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This Article was last modified in July, 1998.

After Cyrix's (somewhat) great success with their 6x86, they decided to continue, and produced the 6x86MX. Some people are confused as to which processor the 6x86MX is competing with, the Pentium MMX, or Pentium II. In business applications, the 6x86MX greatly outperforms any Pentium MMX, and even beats the Pentium II in some respects, however, the 6x86MX falls far behind the Pentium MMX in games and other 3D applications due to its' weak FPU. So, in my opinion, this CPU should be placed somewhere in between the Pentium MMX and the Pentium II.

The 6x86MX processor offers significant enhancements over the 6x86 processor. These enhancements enable the 6x86MX processor to achieve higher performance at any given clock speed.

The 6x86MX design quadruples the internal cache size to 64-KBytes, triples the TLB size, and increases the frequency scalability to 200 MHz and beyond, relative to the 6x86 processor. Additionally, it features 57 new MMX instructions that speed up the processing of certain computing-intensive loops found in multimedia and communication applications. The 6x86MX processor also contains a scratchpad RAM feature, supports performance monitoring and allows caching of both SMI code and SMI data.

The 6x86MX processor features a superpipelined architecture that increases the number of pipeline stages to reduce timing constraints and increase frequency scalability. Advanced architectural techniques include register renaming, out-of-order completion, data dependency removal, branch prediction and speculative execution. These design innovations eliminate many data dependencies and resource conflicts.



CPU-Central Scoring

Overclockability 60%
3D Performance 75%
Overall Performance 95%
Upgradability 85%
Compatibility 85%
Price 95%

Overclockability: As in the 6x86, in order for Cyrix to keep the prices of the 6x86MX down, they had to be optimized as much as possible, and therefore there is not much room left for improvement. In addition, these chips run extremely hot and might possibly overheat if they are overclocked for too long.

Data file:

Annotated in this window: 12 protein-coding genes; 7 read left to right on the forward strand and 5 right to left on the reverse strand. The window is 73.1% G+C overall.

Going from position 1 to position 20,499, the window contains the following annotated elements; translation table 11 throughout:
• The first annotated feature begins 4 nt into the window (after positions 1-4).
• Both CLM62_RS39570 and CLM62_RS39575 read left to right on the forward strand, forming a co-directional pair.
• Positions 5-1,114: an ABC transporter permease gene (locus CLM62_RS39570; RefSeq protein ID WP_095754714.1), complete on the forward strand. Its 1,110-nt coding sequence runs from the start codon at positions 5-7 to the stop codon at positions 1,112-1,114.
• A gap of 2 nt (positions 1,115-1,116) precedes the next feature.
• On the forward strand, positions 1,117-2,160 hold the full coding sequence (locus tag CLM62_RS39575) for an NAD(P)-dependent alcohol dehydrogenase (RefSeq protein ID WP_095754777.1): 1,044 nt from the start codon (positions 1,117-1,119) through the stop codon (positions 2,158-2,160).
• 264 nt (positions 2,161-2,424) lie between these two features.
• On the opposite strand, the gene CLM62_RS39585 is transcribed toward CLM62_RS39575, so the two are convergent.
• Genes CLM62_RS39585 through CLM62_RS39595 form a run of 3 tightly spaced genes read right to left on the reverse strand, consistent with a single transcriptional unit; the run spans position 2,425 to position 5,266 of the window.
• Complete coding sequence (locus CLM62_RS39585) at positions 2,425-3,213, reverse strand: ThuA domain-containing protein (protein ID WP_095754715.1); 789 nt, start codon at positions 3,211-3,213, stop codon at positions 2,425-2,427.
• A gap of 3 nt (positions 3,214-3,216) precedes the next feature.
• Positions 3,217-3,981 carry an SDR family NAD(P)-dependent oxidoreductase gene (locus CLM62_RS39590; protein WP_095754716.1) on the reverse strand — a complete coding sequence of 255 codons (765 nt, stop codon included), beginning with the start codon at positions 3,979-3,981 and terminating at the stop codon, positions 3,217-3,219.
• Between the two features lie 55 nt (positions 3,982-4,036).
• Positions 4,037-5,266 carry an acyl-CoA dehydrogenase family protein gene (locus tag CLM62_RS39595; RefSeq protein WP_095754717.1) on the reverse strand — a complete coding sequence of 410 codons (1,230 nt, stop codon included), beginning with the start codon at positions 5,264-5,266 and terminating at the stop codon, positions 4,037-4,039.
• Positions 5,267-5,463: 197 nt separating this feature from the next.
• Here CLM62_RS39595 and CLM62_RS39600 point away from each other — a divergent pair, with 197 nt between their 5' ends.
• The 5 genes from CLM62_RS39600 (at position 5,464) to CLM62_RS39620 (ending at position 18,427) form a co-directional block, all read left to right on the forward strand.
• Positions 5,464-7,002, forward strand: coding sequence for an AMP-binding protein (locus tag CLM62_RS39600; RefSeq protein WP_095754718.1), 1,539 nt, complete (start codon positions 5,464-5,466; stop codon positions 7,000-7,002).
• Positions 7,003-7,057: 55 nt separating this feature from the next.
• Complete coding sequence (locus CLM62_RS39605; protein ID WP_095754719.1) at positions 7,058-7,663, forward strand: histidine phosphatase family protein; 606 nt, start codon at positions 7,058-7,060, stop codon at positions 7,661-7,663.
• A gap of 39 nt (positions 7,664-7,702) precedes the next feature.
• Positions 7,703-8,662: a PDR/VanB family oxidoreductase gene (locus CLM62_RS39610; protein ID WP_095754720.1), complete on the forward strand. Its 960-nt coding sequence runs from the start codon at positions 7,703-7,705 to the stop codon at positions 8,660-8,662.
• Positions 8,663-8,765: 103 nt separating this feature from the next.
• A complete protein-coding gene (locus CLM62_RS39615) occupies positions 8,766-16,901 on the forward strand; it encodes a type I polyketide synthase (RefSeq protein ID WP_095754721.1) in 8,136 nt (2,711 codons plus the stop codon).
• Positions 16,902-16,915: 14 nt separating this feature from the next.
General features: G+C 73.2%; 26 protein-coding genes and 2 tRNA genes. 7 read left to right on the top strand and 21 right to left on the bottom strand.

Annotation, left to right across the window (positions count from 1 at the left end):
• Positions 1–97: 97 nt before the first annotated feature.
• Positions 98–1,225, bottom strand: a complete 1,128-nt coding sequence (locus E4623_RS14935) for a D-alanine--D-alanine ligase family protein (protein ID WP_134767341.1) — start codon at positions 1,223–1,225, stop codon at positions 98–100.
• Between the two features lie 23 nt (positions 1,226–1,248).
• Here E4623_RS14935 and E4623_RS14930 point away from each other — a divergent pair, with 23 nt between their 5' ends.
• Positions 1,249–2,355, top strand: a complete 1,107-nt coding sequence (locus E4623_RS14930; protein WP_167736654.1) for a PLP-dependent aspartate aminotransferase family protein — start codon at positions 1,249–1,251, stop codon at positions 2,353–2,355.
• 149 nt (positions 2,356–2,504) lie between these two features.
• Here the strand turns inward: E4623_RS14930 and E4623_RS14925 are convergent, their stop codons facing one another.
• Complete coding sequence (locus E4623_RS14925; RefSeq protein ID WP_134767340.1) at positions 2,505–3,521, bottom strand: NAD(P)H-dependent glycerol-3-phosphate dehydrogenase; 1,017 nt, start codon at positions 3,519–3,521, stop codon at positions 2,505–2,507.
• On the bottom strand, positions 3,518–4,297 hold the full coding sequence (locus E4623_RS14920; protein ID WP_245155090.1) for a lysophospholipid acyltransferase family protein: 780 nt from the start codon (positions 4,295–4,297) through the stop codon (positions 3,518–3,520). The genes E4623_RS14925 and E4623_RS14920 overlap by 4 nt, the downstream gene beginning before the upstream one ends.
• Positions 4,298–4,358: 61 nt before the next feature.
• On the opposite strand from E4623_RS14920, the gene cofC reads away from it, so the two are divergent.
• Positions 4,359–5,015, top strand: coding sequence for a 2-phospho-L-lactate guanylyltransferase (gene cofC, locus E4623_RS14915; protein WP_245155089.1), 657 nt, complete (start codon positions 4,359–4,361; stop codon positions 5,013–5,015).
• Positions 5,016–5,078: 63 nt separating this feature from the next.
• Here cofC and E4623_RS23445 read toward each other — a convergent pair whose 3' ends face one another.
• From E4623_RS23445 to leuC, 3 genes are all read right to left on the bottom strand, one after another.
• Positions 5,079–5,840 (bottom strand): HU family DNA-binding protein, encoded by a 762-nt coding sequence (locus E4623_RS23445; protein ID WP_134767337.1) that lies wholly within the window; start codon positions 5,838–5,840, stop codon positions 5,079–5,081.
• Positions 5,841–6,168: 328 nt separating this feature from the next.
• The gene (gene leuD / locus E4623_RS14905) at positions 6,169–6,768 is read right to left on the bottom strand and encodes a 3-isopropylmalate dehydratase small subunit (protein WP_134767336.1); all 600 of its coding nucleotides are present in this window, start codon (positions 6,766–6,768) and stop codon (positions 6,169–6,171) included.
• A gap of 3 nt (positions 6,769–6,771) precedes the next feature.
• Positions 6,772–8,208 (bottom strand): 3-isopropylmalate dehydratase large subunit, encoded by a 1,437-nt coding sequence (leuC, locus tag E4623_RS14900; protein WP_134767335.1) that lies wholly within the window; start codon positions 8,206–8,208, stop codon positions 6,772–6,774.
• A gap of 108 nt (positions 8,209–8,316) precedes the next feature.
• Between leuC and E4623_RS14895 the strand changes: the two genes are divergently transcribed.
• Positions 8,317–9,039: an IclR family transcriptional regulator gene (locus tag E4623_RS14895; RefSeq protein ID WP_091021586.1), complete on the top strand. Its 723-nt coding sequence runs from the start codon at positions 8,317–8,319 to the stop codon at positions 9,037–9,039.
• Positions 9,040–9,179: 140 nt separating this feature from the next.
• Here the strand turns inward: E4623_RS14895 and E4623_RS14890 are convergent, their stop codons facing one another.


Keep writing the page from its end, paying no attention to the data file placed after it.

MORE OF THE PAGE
3D Performance: The FPU performance of a 6x86MX is very weak. So although the MMX enhancements in this processor might increase the speed of games slightly, the fact that this CPU has such a weak FPU seriously decreases performance in FPU intense applications, such as Quake.

Overall Performance: The 6x86MX performs a bit faster than it's equivalent Pentium MMX or (in some cases) Pentium II, in terms of typical business applications. However, the 6x86MX falls behind in 3D applications and games. Also, the 75mhz bus speed of these processors help significantly to increase overall system performance.

Upgradability: These CPU's are just as upgradable as any other Socket7 processor, especially since they use the new split-voltage technology.

Compatibility: Since almost all PC games and applications are fine tuned for Pentium CPU's, the 6x86MX suffers some problems with some specific software. However, Cyrix has come out with patches to fix many of the problems, which can be downloaded from their website.

Price: 6x86MX CPU's are MUCH cheaper than their Pentium II competitors, and even cost significantly less than their Pentium MMX competitors. For the (very small) price you pay, you get a great CPU, the business performance is stellar, and in many cases better than the Pentium II, however the 3D performance is lagging somewhat behind. My recommendation: if you are a hardcore gamer, go for a K6, Pentium MMX, or (if you can afford it) Pentium II. If you're anything else, go for the 6x86MX.



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